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What’s Your Opinion: Should We Own What We Think?

Anyone who has a blog or posts regularly on the Internet will agree that the most critical comments almost always come from anonymous sources. I can vouch for it on this blog and when I write on places like Huffington Post or Fox News. My biggest critics have names like “TruthSeeker” or “Light3945.” It’s frustrating, but I accept it, because it’s always been part of web culture – at least until now. Beginning on The Huffington Post, a new campaign has started to encourage people to Own what we think.” Essentially, the Post has changed their policy and won’t allow any more anonymous accounts. In other words, you can’t trash someone or make negative comments and then hide under an assumed name.

Will it work? I don’t know, but the idea is picking up momentum and other sites are following their lead.

What do you think? Do you have the courage to be known for what you believe? Or do you think it’s better to comment in disguise?

 

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9 Comments

  1. As I read this I was reminded of what Chuck Swindoll once said to preachers. He said, “You should never read anonymous letters. Having said that I read all the anonymous letters I get.” How true! Frankly I think people should have the courage to stand behind what they say but sadly anonymity emboldens people. As a blogger I am simply happy when anyone takes the time to post a comment. Those that are too crude or perverse you can simply edit out. Anonymity has been with us for years I doubt it can be wiped out by even the most popular of blogs or sites.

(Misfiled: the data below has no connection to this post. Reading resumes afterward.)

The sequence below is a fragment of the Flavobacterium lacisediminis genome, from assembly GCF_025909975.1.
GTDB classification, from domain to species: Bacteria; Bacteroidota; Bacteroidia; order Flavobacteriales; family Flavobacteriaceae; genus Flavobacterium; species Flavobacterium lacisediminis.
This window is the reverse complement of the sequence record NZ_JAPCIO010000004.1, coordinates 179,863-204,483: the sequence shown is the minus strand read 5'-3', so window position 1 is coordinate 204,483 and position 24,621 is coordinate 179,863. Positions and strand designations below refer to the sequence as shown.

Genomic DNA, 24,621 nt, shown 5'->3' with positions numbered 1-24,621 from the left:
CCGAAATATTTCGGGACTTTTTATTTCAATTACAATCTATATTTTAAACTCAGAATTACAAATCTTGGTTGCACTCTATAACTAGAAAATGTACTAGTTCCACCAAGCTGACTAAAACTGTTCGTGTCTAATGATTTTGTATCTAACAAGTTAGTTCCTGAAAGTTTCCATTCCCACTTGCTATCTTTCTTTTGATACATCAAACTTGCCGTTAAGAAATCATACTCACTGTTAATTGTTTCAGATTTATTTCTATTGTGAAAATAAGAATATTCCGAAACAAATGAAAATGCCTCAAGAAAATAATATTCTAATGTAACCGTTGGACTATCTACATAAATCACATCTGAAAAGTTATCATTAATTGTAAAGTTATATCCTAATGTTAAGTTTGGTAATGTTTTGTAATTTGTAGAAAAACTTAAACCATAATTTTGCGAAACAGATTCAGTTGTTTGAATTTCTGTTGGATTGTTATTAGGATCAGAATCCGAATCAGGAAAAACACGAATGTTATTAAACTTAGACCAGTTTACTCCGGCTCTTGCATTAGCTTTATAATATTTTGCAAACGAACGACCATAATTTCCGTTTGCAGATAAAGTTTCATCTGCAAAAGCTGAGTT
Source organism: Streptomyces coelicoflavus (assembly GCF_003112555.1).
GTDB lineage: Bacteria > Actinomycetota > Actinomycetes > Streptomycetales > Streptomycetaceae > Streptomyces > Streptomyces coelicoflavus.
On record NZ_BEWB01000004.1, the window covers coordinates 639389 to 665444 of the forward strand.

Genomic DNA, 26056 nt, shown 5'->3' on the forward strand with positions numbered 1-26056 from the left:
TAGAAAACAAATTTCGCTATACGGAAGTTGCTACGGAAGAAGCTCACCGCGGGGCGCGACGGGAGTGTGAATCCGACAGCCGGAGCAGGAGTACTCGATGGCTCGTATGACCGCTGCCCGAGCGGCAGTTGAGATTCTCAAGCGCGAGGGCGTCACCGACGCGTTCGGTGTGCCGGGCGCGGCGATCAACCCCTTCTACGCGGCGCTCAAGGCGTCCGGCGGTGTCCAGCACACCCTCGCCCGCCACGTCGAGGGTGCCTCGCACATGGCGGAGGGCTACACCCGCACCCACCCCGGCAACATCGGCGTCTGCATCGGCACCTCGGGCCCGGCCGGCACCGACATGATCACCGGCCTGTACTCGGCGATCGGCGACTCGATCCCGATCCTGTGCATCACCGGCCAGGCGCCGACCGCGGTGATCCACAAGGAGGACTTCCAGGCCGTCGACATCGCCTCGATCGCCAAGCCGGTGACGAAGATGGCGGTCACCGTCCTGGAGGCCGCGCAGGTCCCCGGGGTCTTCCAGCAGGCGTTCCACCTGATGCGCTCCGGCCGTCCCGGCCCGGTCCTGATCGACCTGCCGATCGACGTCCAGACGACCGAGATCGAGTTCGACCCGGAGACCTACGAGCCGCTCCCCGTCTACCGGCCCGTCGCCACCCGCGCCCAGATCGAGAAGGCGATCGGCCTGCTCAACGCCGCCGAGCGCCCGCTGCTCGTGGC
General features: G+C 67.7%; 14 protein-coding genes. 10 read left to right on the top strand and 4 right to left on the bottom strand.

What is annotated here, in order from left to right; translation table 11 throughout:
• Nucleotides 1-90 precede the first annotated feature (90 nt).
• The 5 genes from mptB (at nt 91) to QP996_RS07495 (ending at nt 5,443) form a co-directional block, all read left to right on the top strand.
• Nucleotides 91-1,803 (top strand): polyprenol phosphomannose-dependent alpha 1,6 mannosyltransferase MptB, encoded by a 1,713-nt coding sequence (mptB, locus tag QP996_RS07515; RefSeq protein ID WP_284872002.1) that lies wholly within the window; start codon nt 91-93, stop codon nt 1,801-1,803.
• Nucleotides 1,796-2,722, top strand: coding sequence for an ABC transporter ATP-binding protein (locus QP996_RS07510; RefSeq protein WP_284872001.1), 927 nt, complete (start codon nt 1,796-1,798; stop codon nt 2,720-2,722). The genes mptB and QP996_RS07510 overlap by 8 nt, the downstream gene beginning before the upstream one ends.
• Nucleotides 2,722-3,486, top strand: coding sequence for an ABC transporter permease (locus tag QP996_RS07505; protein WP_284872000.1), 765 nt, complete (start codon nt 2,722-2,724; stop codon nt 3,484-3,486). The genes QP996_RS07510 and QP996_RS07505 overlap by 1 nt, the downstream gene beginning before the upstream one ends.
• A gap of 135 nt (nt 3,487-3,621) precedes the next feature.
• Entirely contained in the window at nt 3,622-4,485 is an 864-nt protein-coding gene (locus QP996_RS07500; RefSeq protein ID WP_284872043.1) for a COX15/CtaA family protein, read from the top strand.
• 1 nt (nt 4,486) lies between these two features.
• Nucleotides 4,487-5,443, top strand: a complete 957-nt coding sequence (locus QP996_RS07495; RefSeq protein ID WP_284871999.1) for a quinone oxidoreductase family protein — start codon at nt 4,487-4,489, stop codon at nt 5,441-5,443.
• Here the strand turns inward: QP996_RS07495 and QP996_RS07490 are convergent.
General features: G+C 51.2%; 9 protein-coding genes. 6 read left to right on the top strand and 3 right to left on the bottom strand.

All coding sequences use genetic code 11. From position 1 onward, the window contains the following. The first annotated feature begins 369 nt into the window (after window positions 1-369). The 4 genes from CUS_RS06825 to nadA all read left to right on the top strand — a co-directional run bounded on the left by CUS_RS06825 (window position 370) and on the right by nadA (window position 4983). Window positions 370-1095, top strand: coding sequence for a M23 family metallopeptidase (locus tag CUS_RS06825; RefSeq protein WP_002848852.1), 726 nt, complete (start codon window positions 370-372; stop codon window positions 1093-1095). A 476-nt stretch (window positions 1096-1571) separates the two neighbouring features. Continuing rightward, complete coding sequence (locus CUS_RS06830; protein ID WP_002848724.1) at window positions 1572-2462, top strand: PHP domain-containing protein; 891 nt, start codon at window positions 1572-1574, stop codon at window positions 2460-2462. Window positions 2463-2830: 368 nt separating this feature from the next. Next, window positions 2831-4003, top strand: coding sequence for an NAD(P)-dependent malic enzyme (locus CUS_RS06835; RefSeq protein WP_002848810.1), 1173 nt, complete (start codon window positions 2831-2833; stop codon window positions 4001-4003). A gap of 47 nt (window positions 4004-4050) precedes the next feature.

2. It’s important to own [up to] what you think but I don’t agree that anonymity should be equated to cowardice. That seems about as ignorant a statement as some of those that come from readers on the Post, but it’s a main concept behind the move to this new commenting policy. I have to wonder how they intend to do their “internal verification.” Ultimately, I don’t know how successful it can be since they are grandfathering in all existing accounts . . . and those are the same accounts that brought them to this point in the first place.

  3. When I worked for WebMD, providing anonymity was a huge key to collecting information on otherwise private topics. People are more inclined to release personal information that can be helpful to others when allowed anonymity.

    More often, though, it’s exactly as you say – anonymity provides people a safe platform to behave without character, which is definitely the dilemma.

    I’d say it depends on what the topic is and whether anonymity for that topic would protect the user.

  4. Depends on the site because sometimes I don’t want to have to join something to comment. Worst case scenario you can always make a fake account if you want to share without backlash 🙂 I think it’s still a wise thing to do though because at least a fake account takes effort so they would have to REALLY want to trash someone.

  5. I absolutely agree that we should own what we say, one hundred per cent. I wouldn’t dream of hiding behind a pseudonym, ever.

    Yours Sincerely

    Raymond Luxury Yacht (pronounced Throatwobbler Mangrove).

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